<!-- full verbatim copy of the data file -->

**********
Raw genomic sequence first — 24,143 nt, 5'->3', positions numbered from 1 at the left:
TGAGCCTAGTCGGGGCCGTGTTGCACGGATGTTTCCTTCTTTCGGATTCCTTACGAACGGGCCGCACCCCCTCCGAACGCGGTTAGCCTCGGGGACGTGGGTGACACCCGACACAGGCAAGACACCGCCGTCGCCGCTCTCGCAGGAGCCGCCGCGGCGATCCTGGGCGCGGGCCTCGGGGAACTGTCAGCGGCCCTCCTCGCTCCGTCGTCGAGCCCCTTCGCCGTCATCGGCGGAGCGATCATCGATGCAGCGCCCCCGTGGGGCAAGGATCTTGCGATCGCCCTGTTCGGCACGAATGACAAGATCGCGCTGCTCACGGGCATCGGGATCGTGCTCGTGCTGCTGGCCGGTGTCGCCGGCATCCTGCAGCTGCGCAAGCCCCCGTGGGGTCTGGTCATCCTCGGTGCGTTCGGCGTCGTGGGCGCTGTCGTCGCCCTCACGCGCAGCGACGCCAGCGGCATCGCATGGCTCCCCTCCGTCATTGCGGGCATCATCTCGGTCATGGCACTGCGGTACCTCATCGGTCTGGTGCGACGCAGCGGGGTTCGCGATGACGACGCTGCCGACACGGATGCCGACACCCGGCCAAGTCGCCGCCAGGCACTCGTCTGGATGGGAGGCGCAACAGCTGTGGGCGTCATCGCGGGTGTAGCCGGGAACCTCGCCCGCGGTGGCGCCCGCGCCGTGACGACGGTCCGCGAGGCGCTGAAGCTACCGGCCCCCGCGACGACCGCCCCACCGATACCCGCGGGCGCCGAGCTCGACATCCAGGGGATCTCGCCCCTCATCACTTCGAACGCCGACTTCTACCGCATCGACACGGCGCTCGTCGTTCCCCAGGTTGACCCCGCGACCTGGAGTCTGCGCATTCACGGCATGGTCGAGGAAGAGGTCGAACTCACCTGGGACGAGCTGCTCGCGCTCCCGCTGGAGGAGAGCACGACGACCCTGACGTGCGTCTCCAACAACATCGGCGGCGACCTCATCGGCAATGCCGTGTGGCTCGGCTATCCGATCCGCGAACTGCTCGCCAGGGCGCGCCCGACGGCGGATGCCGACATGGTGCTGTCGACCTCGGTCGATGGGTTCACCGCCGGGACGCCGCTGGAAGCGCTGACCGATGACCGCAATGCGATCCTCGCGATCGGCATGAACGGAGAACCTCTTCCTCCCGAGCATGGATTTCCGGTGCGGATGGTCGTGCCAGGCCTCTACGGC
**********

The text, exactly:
Raw genomic sequence first — 24,143 nt, 5'->3', positions numbered from 1 at the left:
TGAGCCTAGTCGGGGCCGTGTTGCACGGATGTTTCCTTCTTTCGGATTCCTTACGAACGGGCCGCACCCCCTCCGAACGCGGTTAGCCTCGGGGACGTGGGTGACACCCGACACAGGCAAGACACCGCCGTCGCCGCTCTCGCAGGAGCCGCCGCGGCGATCCTGGGCGCGGGCCTCGGGGAACTGTCAGCGGCCCTCCTCGCTCCGTCGTCGAGCCCCTTCGCCGTCATCGGCGGAGCGATCATCGATGCAGCGCCCCCGTGGGGCAAGGATCTTGCGATCGCCCTGTTCGGCACGAATGACAAGATCGCGCTGCTCACGGGCATCGGGATCGTGCTCGTGCTGCTGGCCGGTGTCGCCGGCATCCTGCAGCTGCGCAAGCCCCCGTGGGGTCTGGTCATCCTCGGTGCGTTCGGCGTCGTGGGCGCTGTCGTCGCCCTCACGCGCAGCGACGCCAGCGGCATCGCATGGCTCCCCTCCGTCATTGCGGGCATCATCTCGGTCATGGCACTGCGGTACCTCATCGGTCTGGTGCGACGCAGCGGGGTTCGCGATGACGACGCTGCCGACACGGATGCCGACACCCGGCCAAGTCGCCGCCAGGCACTCGTCTGGATGGGAGGCGCAACAGCTGTGGGCGTCATCGCGGGTGTAGCCGGGAACCTCGCCCGCGGTGGCGCCCGCGCCGTGACGACGGTCCGCGAGGCGCTGAAGCTACCGGCCCCCGCGACGACCGCCCCACCGATACCCGCGGGCGCCGAGCTCGACATCCAGGGGATCTCGCCCCTCATCACTTCGAACGCCGACTTCTACCGCATCGACACGGCGCTCGTCGTTCCCCAGGTTGACCCCGCGACCTGGAGTCTGCGCATTCACGGCATGGTCGAGGAAGAGGTCGAACTCACCTGGGACGAGCTGCTCGCGCTCCCGCTGGAGGAGAGCACGACGACCCTGACGTGCGTCTCCAACAACATCGGCGGCGACCTCATCGGCAATGCCGTGTGGCTCGGCTATCCGATCCGCGAACTGCTCGCCAGGGCGCGCCCGACGGCGGATGCCGACATGGTGCTGTCGACCTCGGTCGATGGGTTCACCGCCGGGACGCCGCTGGAAGCGCTGACCGATGACCGCAATGCGATCCTCGCGATCGGCATGAACGGAGAACCTCTTCCTCCCGAGCATGGATTTCCGGTGCGGATGGTCGTGCCAGGCCTCTACGGC